Description: As their name suggests, Red-bellied Snakes have an orange or deep red ventral surface, margined by grayish bands. Their backs can be gray, brown, reddish-brown, or black with several lighter gray and dark gray stripes extending longitudinally. Some individuals will also have a very faint rusty brown or orange band around their necks (pictured above). These are small snakes that generally only reach 2.8 to 4.3 inches as juveniles and 8 to 10 inches as adults. Red-bellied Snakes are members of the family Natricidae. Within the state, they are most closely related to the Northern Brown Snake.
Habitat/Ecology: Red-bellied Snakes are commonly found under debris or ground cover in wooded habitats or moist grassy meadows. I have also found them under corrugated metal sheets, generally in the late spring. Red-bellied Snakes seem to be able to withstand a degree of human disturbance. These snakes are reported to actively hunt food in broad daylight, however, their small size makes them unobtrusive. Red-bellied snakes feed primarily on soft-bodied prey, such as slugs, sow bugs, or snails.
Remarks: It has been reported that these snake are appreciated by berry-patch owners because they eat the slugs that plague low-growing berries. Red-bellied Snakes will almost never bite and if they do, it rarely breaks the skin. This should not, however, prompt people to believe that they make good pets. In most cases, individuals removed from the wild refuse to eat. Furthermore, their varied diet of small, infrequently seen invertebrates makes them hard to feed in captivity and they usually do not survive.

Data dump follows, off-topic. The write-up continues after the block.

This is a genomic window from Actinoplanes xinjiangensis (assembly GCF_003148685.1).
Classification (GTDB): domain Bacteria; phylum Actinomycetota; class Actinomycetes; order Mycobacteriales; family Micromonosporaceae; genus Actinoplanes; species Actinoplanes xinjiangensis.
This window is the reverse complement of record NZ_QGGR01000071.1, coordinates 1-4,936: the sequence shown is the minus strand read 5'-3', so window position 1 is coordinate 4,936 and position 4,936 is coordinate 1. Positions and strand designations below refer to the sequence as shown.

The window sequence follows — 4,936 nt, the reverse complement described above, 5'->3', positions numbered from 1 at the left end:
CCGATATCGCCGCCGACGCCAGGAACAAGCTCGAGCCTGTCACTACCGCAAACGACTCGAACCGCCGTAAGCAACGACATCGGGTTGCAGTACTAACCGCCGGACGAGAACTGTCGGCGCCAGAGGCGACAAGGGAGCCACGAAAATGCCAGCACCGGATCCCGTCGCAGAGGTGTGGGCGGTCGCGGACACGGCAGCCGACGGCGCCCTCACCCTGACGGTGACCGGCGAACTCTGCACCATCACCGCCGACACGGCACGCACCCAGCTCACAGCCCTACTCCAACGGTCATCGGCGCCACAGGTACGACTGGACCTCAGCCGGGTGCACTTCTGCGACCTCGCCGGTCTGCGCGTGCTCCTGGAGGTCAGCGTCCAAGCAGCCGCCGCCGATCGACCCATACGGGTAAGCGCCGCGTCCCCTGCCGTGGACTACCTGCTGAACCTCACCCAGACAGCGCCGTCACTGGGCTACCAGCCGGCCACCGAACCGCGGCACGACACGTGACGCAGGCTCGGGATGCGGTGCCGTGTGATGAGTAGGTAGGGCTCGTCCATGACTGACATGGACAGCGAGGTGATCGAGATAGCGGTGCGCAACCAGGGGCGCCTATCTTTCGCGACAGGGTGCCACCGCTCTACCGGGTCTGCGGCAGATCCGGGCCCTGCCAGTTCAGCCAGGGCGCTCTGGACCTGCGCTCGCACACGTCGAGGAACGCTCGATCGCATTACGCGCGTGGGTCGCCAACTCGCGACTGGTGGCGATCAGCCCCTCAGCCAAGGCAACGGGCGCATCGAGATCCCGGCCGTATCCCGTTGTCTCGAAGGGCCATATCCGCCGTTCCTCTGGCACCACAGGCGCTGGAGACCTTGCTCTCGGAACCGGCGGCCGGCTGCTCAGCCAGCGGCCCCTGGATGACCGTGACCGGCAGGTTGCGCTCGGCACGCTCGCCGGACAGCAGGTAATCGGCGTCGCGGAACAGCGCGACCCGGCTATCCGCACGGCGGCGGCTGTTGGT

I have not found Red-bellied Snakes within the La Crosse area, although I believe that they exit here. I have encountered them in nearby Houston and Winona Counties (Minnesota). It is interesting to note that most of the Red-bellied Snakes which I have witnessed under metal debris were gravid females. It seems plausible that the sun heats these metal objects to a greater degree than the surrounding environment and that pregnant females seek out these areas of elevated temperature to assist embryo development.
It is also interesting to note that the areas where I found these snakes were mostly grassy open areas, with hillsides covered in wild strawberries and black berries.
These are harmless snakes which eat invertebrates that may be considered pests. Therefore, these snakes are beneficial and should NEVER be killed.